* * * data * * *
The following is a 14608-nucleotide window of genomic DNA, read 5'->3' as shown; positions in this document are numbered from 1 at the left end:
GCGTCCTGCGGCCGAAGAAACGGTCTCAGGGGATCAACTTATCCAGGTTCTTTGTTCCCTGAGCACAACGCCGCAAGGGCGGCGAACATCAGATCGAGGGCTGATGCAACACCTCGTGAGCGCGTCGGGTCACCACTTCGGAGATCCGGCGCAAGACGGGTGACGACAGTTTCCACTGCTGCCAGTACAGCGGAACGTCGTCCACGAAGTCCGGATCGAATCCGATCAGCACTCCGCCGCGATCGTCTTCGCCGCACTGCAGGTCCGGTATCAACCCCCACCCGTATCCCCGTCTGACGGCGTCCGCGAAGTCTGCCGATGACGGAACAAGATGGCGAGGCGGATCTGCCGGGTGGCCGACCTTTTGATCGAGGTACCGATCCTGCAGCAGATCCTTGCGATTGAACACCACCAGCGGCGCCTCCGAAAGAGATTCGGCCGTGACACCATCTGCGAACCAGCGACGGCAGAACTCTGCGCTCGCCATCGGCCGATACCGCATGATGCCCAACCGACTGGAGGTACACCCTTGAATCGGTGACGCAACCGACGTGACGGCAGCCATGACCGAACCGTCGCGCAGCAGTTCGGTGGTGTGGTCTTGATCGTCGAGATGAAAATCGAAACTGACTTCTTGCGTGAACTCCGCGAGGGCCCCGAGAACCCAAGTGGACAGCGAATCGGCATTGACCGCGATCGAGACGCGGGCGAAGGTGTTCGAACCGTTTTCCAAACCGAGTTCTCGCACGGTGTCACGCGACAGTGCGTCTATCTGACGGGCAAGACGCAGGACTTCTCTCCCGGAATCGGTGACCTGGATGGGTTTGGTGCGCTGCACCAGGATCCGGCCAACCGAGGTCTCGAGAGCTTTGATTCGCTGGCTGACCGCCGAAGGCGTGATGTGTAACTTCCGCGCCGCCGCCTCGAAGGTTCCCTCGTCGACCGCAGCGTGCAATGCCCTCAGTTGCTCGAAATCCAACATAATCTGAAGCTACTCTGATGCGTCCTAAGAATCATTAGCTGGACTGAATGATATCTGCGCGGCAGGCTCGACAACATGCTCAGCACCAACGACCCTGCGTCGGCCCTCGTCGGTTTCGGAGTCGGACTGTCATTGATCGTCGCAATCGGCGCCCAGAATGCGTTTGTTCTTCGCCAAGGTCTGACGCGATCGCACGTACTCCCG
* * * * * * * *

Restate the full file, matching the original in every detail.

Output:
The following is a 14608-nucleotide window of genomic DNA, read 5'->3' as shown; positions in this document are numbered from 1 at the left end:
GCGTCCTGCGGCCGAAGAAACGGTCTCAGGGGATCAACTTATCCAGGTTCTTTGTTCCCTGAGCACAACGCCGCAAGGGCGGCGAACATCAGATCGAGGGCTGATGCAACACCTCGTGAGCGCGTCGGGTCACCACTTCGGAGATCCGGCGCAAGACGGGTGACGACAGTTTCCACTGCTGCCAGTACAGCGGAACGTCGTCCACGAAGTCCGGATCGAATCCGATCAGCACTCCGCCGCGATCGTCTTCGCCGCACTGCAGGTCCGGTATCAACCCCCACCCGTATCCCCGTCTGACGGCGTCCGCGAAGTCTGCCGATGACGGAACAAGATGGCGAGGCGGATCTGCCGGGTGGCCGACCTTTTGATCGAGGTACCGATCCTGCAGCAGATCCTTGCGATTGAACACCACCAGCGGCGCCTCCGAAAGAGATTCGGCCGTGACACCATCTGCGAACCAGCGACGGCAGAACTCTGCGCTCGCCATCGGCCGATACCGCATGATGCCCAACCGACTGGAGGTACACCCTTGAATCGGTGACGCAACCGACGTGACGGCAGCCATGACCGAACCGTCGCGCAGCAGTTCGGTGGTGTGGTCTTGATCGTCGAGATGAAAATCGAAACTGACTTCTTGCGTGAACTCCGCGAGGGCCCCGAGAACCCAAGTGGACAGCGAATCGGCATTGACCGCGATCGAGACGCGGGCGAAGGTGTTCGAACCGTTTTCCAAACCGAGTTCTCGCACGGTGTCACGCGACAGTGCGTCTATCTGACGGGCAAGACGCAGGACTTCTCTCCCGGAATCGGTGACCTGGATGGGTTTGGTGCGCTGCACCAGGATCCGGCCAACCGAGGTCTCGAGAGCTTTGATTCGCTGGCTGACCGCCGAAGGCGTGATGTGTAACTTCCGCGCCGCCGCCTCGAAGGTTCCCTCGTCGACCGCAGCGTGCAATGCCCTCAGTTGCTCGAAATCCAACATAATCTGAAGCTACTCTGATGCGTCCTAAGAATCATTAGCTGGACTGAATGATATCTGCGCGGCAGGCTCGACAACATGCTCAGCACCAACGACCCTGCGTCGGCCCTCGTCGGTTTCGGAGTCGGACTGTCATTGATCGTCGCAATCGGCGCCCAGAATGCGTTTGTTCTTCGCCAAGGTCTGACGCGATCGCACGTACTCCCG